What John Stott Learned about Theology from Bird-Watching

John Stott’s Lesser-Known Passion

John Stott is well known as an evangelist, preacher and writer, and a major influence of contemporary evangelicalism. But he was also a passionate bird-watcher. As a child, he collected butterflies. But, in the midst of a sibling squabble, a cushion landed on his collection. It was destroyed. So Stott turned to birds. The church council at All Souls wisely insisted that whenever he traveled overseas he take some time out to go bird-watching. He was known for his ability to wait patiently, sometimes lying flat to the ground, while looking at birds.

Over the years Stott clocked up sightings of over 2,500 different species of birds (out of an estimated total of 9,000). But one bird had a special fascination for him: the snowy owl which, as the name suggests, is a large white owl. It’s found in the arctic tundra of Alaska, northern Canada, and Eurasia—it’s a bird you have to go out of your way to see!

Stott undertook a number of bird-watching trips in the hope of spotting a snowy owl, but it remained persistently elusive. In July 1979 he flew by helicopter to a stretch of remote Arctic wilderness where a pair of snowy owls were known to being living, but returned disappointed. In the summer of 1991, during a camping trip on Vancouver Island off the northern coast of mainland Canada, he caught a fleeting glimpse of what might have been a snowy owl about half a mile away. He was initially elated but left unsatisfied.

Stott on the Christian Life

Tim Chester

Exploring the enduring influence of John Stott’s views on the Christian life, this book will encourage a new generation of evangelical Christians to benefit from Stott’s life and teaching.

Five years later in July 1996, he returned to Vancouver Island. Soon after their arrival, Stott and his friends drove out into the wilderness in an old truck. “We’d only gone three or four miles,” Stott wrote in his diary, “before we’d seen our first pair of Snowies and were walking across the tundra to its eggs. There they were—eight off-white shiny oblong or pear-shaped objects. No! Wait a moment, there were seven, and the eighth was a newly hatched little chick!” Somewhat tongue in cheek, he wrote, “I felt I could now say my Nunc Dimittis, ‘Lord, now lettest thou thy servant depart in peace . . . for my eyes have seen . . . ” (Luke 2:29-30). They erected a hide and Stott spent the next few days watching and photographing the nest, sometimes for several hours at a time. You can see one of his snowy owl photos on the cover of his book, The Birds our Teachers.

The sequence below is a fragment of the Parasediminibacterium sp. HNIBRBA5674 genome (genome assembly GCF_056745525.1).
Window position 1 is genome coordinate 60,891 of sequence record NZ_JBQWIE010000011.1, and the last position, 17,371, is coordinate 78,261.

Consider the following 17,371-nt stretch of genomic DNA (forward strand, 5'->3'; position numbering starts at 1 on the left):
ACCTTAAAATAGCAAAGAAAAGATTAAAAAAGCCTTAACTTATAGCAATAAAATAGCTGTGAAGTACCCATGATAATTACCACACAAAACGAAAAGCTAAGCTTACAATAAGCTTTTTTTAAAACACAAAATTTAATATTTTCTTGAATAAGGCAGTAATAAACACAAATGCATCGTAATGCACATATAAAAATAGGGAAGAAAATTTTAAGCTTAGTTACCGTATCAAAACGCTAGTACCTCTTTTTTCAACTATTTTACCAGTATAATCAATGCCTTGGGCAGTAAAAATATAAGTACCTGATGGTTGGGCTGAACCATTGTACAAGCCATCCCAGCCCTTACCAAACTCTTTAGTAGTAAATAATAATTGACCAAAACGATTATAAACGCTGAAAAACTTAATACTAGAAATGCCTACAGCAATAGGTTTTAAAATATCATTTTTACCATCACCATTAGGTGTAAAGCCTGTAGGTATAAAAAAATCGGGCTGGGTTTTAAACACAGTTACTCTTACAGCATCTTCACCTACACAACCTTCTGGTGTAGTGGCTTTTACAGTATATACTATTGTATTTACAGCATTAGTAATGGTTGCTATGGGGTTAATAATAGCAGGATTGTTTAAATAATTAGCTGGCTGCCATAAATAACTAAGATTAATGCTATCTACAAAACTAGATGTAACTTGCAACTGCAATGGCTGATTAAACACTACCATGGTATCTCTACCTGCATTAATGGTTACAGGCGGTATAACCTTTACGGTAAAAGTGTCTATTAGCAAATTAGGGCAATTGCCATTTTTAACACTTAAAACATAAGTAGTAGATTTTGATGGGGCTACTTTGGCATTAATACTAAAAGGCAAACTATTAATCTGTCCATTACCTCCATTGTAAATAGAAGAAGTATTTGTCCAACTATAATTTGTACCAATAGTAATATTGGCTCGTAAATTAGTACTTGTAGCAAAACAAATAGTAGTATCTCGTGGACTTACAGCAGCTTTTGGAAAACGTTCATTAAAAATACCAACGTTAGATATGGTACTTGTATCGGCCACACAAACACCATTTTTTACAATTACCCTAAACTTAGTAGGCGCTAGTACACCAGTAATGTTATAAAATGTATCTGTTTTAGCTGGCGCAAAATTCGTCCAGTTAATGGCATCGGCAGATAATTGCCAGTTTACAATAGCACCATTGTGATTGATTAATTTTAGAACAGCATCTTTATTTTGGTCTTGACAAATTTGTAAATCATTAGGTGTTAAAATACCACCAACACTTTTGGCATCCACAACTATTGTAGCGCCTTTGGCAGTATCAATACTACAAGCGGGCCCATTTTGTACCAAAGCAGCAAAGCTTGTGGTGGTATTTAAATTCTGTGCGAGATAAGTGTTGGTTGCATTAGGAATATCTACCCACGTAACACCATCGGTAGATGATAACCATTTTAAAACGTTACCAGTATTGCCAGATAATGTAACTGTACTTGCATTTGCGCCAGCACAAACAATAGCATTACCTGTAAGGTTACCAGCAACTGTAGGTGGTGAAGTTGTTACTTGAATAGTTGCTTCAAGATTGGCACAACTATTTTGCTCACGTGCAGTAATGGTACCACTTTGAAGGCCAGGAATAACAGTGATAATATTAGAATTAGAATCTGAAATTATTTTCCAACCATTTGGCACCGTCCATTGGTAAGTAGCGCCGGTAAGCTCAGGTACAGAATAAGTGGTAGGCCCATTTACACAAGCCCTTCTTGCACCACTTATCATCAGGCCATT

Stott’s obsession with the snowy owl was more than a charming eccentricity. It reflected some important themes in his theology.

1. Stott was a great advocate of what he referred to as BBC—“balanced biblical Christianity.”

He avoided polarization whenever possible. But this was not a limp attempt to please everyone at all costs. Instead, he refused to sacrifice one aspect of biblical teaching in order to affirm another. He refused, for example, to choose between evangelism and social action, but instead affirmed both with passion.

This balance was also reflected in his life and ministry. He poured out his life, preaching and teaching around the world, and rose at 5am every day to pray. But he also recognized the importance of rest and recreation. Asked whether he had ever felt like giving up his ministry, he replied: “I have tried to maintain a disciplined life, ensuring adequate sleep, food and exercise.” He then commended bird-watching for the physical exercise and mental relaxation it provides. “I don’t think bird-watchers get nervous breakdowns,” he added.

2. Stott’s interest in ornithology also reflected his commitment to living all of life under the lordship of Christ.

He firmly rejected any divide between the secular and the sacred as if Christ was only interested in the interior or “spiritual” aspects of our lives. Stott encouraged Christian scientists, lawyers, doctors, artists, teachers—every trade and profession—to see their work as part of their service of Christ and to think through how their professional life should be shaped by God’s word. This was why he established the London Institute for Contemporary Christianity. Its primary concern was not to train people for leadership within the church, but for ministry in the wider world.

He refused to choose between evangelism and social action, but instead affirmed both with passion.

3. Stott was a passionate advocate of the care of creation—long before it was trendy!

He was, for example, an early supporter of Peter and Miranda Harris, the founders of the pioneering Christian conservation charity, A Rocha. In one of his final books, The Radical Disciple, Stott highlights eight aspects of discipleship he fears are neglected. They include themes one might expect like maturity and Christlikeness. But among the eight are what Stott calls “creation-care.” “Of all the global threats which face our planet,” he says, “[climate change] is the most serious.”

Tim Chester is the author of Stott on the Christian Life: Between Two Worlds.

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